It’s hard to overstate just how central midfielder Emanuel Reynoso is to Minnesota United’s attack. Per American Soccer Analysis, he leads the team in touch percentage (the player’s share of the team’s number of touches) at 13.5%. Most of the rest of the players near the top in that stat are defensive players and of those who’ve played at least 1000 minutes, only Hassani Dotson (9.1%) and Robin Lod (7.1%) come close as more attack-oriented players. Close, of course, is relative — Lod has just a little more than half the percentage of touches of Reynoso.
And then there are key passes, or passes that lead to shots of whether the goal is scored. Reynoso’s 63 key passes not only lead the Loons by a considerable margin (Romain Metanire is in second with 20), but it puts him second in the league behind only MVP candidate Carles Gil.
So the major question coming into Saturday night’s matchup with the Houston Dynamo was what would the team do without the straw that stirs their drink, their magliana?
At first, MNUFC struggled to find the game. When Reynoso is in the game, his positioning is the linchpin for the attack. Before he even gets the ball, he makes decision to drop deep or move out wide and these influence where the ball ends up as the holding midfielders look to send it forward. The other players in the attack will often base their movement on his, either overloading the side he’s moving towards or giving him options to switch the pitch. Without that element, the early going saw the connection between the three midfielders and the three attackers in the 4-3-3 looking clunky and stale.
If you look at the passing breakdown from Minnesota’s last game against Houston (a 2-0 win at Allianz Field on August 7), you can see directly how prominent the connections between Wil Trapp (20) and Reynoso (10) or Chase Gasper (77) and Reynoso are (attacking left to right).
Against Houston this past weekend, the connections are much more horizontal, connecting through an axis of Gasper, Trapp, Osvaldo Alonso (6) and Metanire (attacking right to left).
The passing percentages are telling as well. Back on August 7, the Loons completed 78.4% of their passes in the final third. On Saturday night, they only completed 72.2%. Given all of that, it’s not surprising that Minnesota struck first through a set piece, with Trapp stepping into Reynoso’s role and delivering a curling free kick that made its way to Finlay on the far post, who redirected it across goal to a waiting Adrien Hunou to finish.
More interesting for Minnesota’s long-term approach was Hunou’s second goal, which saw him making a secondary run after Metanire’s long throw to the Loons’ newest acquisition, forward Fanendo Adi. The gamewinner came in the 73rd minute, and bringing on Adi had effectively pushed the formation into something more like a 4-4-2. Doing so seemed to unlock something in Hunou, showing that ultimately he might be better suited to that secondary striker role — less the tip of the spear than the dagger in the waistband.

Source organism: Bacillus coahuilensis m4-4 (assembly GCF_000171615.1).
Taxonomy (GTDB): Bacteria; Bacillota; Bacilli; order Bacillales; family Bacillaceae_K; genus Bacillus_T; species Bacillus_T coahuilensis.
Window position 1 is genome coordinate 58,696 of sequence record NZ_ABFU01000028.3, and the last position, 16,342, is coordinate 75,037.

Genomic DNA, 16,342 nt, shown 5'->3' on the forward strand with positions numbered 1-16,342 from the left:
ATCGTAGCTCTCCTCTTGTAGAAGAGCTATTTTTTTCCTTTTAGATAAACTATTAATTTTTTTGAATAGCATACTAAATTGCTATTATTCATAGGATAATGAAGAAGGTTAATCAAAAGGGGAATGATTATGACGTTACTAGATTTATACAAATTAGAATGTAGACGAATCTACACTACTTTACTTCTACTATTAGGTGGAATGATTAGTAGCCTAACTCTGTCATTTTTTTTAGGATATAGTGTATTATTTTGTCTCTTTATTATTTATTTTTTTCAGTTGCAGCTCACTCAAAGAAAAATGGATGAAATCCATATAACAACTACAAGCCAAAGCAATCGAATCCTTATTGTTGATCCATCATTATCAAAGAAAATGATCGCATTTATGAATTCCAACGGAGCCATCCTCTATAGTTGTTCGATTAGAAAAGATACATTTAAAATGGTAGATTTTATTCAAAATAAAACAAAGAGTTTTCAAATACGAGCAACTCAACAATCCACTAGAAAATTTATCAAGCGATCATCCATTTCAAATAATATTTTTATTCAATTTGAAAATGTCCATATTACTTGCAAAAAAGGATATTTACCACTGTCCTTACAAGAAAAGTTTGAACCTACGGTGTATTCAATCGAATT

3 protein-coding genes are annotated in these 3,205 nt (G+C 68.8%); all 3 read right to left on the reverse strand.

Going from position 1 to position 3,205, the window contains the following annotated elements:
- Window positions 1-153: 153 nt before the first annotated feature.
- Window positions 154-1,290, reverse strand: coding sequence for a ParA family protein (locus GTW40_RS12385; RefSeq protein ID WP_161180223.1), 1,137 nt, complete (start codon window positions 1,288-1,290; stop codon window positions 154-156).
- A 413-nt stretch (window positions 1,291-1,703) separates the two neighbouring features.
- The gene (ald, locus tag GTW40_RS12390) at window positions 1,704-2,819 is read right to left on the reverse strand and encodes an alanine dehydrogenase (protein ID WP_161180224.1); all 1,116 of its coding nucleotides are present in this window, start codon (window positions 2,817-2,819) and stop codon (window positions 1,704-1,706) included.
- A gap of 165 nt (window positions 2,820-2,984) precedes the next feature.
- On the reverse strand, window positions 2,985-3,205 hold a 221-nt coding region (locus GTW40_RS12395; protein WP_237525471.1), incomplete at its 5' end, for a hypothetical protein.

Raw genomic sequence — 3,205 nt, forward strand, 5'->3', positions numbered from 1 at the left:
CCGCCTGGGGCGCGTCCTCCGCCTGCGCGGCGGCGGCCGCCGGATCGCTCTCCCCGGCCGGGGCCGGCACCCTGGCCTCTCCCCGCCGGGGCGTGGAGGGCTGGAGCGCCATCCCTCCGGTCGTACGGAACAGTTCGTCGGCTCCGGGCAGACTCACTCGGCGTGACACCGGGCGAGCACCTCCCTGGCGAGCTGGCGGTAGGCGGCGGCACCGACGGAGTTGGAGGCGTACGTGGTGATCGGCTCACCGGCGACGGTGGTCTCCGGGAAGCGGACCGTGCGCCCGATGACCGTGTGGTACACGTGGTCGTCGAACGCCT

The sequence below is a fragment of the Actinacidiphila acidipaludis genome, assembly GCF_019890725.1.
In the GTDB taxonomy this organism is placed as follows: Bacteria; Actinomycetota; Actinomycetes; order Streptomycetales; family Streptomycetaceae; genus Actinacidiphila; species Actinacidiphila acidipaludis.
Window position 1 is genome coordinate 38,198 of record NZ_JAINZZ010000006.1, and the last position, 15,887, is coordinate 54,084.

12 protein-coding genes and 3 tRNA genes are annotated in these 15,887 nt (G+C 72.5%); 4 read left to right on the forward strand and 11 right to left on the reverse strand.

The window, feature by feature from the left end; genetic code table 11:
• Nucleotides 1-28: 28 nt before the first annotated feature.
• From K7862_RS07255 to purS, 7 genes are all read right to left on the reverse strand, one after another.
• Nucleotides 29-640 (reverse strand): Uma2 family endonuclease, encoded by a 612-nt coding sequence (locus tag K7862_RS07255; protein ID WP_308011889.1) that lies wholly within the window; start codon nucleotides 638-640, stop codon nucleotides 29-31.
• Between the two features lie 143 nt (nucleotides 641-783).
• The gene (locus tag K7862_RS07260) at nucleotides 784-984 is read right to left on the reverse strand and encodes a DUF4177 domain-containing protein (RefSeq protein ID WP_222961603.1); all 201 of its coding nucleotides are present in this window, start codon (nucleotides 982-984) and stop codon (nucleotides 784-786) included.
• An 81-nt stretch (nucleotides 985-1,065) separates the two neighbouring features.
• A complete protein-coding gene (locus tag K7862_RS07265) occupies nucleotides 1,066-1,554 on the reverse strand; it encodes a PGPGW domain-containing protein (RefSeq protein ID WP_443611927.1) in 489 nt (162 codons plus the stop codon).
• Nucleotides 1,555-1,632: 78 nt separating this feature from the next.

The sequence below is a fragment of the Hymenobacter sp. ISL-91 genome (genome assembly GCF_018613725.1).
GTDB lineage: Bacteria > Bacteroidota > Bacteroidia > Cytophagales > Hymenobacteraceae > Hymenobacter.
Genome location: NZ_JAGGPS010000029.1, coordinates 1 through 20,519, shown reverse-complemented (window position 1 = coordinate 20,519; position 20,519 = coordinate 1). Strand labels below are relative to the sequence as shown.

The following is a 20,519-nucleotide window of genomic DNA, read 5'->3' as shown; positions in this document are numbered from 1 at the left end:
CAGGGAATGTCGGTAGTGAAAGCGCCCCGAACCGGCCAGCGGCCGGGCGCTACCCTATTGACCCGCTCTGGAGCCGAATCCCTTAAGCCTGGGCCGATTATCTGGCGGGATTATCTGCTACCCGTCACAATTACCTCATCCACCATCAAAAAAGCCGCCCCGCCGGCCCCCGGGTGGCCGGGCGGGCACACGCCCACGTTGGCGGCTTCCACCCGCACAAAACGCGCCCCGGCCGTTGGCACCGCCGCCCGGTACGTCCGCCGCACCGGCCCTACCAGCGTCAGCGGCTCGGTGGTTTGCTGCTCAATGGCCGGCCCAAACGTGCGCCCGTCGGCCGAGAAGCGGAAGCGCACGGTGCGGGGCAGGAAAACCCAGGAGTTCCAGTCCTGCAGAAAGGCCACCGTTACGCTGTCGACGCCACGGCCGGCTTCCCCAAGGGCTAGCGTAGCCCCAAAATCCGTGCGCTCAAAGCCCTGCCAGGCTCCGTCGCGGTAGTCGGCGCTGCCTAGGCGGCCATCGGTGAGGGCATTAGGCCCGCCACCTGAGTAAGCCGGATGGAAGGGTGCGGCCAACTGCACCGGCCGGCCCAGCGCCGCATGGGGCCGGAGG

The early miscue that led to Houston’s goal in the first minute aside, the defense remained stalwart and as the attack found its feet, the team looked more and more confident. It certainly didn’t hurt that Houston looked in no hurry to press them, instead mostly defending in a low block and relying on the speed of their attack to take advantage of turnovers in their own final third.
But in the end, the lessons learned from having to play without their main playmaker may be more valuable in the long run than the three points. When Robin Lod joined the team midway through the 2019 season, he was pressed into service on the left side of the attack. He was fine, especially in terms of defending from the front and distributing, but nothing particularly special in attack. Now, with Lod on the right side or as a false 9 and leading the team in scoring and often doing it in high leverage moments, acquiring him looks like a stroke of genius. Hunou has so far struggled in the role of lone striker, but his quality in terms of making secondary runs, shooting from distance and playing off the ball were on clear display against the Dynamo.
The main issue in this case is that there is no second striker in Head Coach Adrian Heath’s favored 4-2-3-1 formation, nor even in his go-to changeup, the 4-3-3. Hunou could play the #10 as a hybrid striker/playmaker in the 4-2-3-1, but then what of Reynoso? Although Reynoso has at times lined up out wide, it’s clear his best position is being free to wreak havoc as he sees fit, and that requires space in the middle. Ultimately, though, putting him in the right place on a starting XI graphic isn’t what’s going to make Hunou live up to his potential. His role and approach have to dovetail in the right way with the players around him, and that will take time and patience. Saturday’s win was just the first step in maximizing him.